Remember Audio Cassette Tapes?

Remember when people listened to music on cassette tapes?

I do.

The first cassette tape I ever bought was the album Appetite For Destruction by Guns ‘N’ Roses. I had never heard their music. But my friend said the band was cool and I did whatever my friends told me. After a few weeks of saving my allowance, the plastic Hess truck finally had the eight dollars I needed to buy the album in that innocent time when recorded profanity had to be bought in person.

I barely had the tape out of the cellophane when I realized that my family’s sole cassette player belonged to my father, and that this cassette player was in his car. Driving myself was not an option, as I had poor motor skills and was in the fifth grade. Listening to tunes like “Nightrain” (Wake up late/Honey put on your clothes/And take your credit card/To the liquor store), “My Michelle” (Your Daddy works in porno/Now that Mommy’s not around/She used to love her heroin/But now she’s underground), and “It’s So Easy” (Cars are crashin’ every night/I drink and drive/Everything in sight) with my father in the car next to me was a little uncomfortable at first, but soon he was whistling along just like he did to Roy Orbison.

One of the things I remember most about cassettes was making mix tapes. A mix tape was a recording of assorted songs on a blank tape, usually of different artists, and frequently made for a member of the opposite sex, or, if you were me, made just for yourself. The main character in the film High Fidelity lists a number of rules for making mix tapes. I, however, had only one rule: Arrange the songs so that I would not have to flip over the tape in the middle of a song.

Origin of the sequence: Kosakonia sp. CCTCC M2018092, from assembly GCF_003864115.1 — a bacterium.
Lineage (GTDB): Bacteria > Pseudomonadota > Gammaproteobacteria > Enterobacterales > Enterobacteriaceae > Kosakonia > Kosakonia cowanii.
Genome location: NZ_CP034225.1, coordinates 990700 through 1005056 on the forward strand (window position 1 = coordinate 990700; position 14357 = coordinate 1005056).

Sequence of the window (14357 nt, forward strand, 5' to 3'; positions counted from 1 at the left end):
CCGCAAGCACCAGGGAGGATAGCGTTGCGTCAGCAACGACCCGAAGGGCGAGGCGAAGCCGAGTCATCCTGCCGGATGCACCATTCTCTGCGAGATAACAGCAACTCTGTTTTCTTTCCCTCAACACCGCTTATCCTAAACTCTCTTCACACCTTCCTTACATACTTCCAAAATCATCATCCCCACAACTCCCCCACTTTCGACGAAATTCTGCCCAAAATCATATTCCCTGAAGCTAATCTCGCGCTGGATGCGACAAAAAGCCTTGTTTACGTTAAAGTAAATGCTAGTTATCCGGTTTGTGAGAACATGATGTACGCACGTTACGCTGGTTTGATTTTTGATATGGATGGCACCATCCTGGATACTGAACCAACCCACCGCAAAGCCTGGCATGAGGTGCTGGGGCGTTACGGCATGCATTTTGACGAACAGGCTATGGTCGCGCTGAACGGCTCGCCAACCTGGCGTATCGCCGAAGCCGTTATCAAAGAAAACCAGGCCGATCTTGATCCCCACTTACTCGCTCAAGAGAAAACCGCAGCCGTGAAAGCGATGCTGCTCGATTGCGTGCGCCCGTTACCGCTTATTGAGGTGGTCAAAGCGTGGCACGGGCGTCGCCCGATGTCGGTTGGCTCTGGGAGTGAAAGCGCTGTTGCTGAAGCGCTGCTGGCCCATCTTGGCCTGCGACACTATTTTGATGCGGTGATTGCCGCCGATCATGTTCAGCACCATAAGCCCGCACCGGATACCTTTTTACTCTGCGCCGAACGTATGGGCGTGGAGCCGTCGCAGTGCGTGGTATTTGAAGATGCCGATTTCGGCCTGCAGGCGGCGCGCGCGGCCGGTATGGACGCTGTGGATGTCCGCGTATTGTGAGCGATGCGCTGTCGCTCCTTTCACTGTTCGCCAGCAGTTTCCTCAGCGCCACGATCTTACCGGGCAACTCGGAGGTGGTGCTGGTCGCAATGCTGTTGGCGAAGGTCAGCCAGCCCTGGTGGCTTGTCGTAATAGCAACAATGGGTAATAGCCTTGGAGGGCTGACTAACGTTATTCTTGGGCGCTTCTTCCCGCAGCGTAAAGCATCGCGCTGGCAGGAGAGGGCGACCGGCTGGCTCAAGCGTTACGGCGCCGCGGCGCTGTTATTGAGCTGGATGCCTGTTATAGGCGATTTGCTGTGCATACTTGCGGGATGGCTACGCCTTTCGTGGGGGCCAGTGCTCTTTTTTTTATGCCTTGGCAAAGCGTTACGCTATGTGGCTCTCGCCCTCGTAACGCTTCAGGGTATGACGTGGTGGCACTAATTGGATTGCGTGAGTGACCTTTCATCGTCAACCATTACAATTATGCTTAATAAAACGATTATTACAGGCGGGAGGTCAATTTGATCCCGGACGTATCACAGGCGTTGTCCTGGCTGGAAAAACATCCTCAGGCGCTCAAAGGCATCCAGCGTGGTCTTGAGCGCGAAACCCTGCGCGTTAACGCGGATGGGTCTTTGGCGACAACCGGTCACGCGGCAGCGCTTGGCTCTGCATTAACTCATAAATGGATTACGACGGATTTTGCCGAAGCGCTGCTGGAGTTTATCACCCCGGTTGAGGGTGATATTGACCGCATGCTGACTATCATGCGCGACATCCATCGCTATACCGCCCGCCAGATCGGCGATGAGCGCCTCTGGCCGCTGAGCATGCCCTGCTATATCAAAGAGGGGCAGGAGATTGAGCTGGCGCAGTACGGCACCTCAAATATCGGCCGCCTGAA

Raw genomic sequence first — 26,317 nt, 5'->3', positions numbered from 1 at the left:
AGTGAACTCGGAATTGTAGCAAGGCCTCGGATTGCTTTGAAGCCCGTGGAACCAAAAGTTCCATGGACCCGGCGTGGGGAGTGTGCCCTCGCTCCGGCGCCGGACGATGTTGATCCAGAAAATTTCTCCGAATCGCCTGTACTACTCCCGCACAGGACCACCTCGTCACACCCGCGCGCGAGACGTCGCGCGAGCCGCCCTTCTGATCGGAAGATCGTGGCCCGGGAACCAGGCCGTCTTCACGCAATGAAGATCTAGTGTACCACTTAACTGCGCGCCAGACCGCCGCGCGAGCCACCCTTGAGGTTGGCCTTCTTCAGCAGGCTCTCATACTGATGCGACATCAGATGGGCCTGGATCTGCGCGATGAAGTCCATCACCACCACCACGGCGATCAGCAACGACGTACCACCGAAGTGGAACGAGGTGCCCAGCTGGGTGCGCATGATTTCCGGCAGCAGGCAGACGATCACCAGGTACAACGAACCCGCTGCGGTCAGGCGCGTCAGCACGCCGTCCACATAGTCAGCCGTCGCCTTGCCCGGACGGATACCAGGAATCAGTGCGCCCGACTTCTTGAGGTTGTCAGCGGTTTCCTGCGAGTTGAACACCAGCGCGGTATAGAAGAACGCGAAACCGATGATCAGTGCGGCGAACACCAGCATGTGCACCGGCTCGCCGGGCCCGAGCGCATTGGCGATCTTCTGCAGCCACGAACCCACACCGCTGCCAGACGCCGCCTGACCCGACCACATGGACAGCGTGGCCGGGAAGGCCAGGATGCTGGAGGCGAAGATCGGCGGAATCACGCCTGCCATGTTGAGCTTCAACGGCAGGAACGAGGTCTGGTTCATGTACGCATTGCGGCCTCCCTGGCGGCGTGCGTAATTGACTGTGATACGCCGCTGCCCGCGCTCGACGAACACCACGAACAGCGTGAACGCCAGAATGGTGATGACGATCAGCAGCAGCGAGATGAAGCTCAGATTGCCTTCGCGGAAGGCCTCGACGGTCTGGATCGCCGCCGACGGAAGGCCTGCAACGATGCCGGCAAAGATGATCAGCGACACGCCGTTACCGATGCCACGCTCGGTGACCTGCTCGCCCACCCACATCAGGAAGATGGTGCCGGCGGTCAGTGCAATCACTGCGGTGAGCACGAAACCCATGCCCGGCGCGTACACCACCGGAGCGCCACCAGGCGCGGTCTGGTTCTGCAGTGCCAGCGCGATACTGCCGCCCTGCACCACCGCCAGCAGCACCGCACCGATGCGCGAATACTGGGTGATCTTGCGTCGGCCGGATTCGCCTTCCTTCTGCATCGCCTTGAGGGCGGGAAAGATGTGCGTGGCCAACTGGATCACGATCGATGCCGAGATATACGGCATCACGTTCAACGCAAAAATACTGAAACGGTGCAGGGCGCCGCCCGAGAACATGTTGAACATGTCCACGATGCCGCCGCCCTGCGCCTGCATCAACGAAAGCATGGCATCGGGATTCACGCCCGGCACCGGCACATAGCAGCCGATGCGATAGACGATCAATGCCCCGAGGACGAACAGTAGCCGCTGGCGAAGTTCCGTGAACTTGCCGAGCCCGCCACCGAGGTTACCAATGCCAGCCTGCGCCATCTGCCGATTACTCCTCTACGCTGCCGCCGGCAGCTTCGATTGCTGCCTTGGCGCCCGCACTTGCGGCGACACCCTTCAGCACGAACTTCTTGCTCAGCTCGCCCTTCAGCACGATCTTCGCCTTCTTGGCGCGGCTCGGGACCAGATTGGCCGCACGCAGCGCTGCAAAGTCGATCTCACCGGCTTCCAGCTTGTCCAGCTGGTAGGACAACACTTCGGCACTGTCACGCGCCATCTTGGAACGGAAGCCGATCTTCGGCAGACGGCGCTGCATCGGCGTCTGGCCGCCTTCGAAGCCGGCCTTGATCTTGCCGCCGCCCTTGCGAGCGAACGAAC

With only this one rule to obey, the mood of my mix tapes was a little erratic. For example, one of my mixes started out with “Dead Souls” by Nine Inch Nails, then “Come On Eileen” by Dexy’s Midnight Runners, then Metallica’s “Blackened,” and then “Girls Just Wanna Have Fun” by Cyndi Lauper. Another one of my mix tapes opened with “Stayin’ Alive” by the Bee Gees, then the main theme from “The Marriage of Figaro” by Wolfgang Amadeus Mozart, then jumped to “Hammer Smashed Face” by Cannibal Corpse, and finally “V’Shomru” by Cantor Joseph Kanefsky. That mix was for my grandmother.

The other thing that stands out in my memory about cassettes was how they would get caught in the spokes of the tape player. I’d be pacing back and forth across the campus green, listening to The White Album over and over again instead of doing my Spanish homework, when all of a sudden Paul McCartney’s vocals on “Why Don’t We Do It In the Road” would be replaced by a loud crunching sound, and then there would be no sound but my own profanity.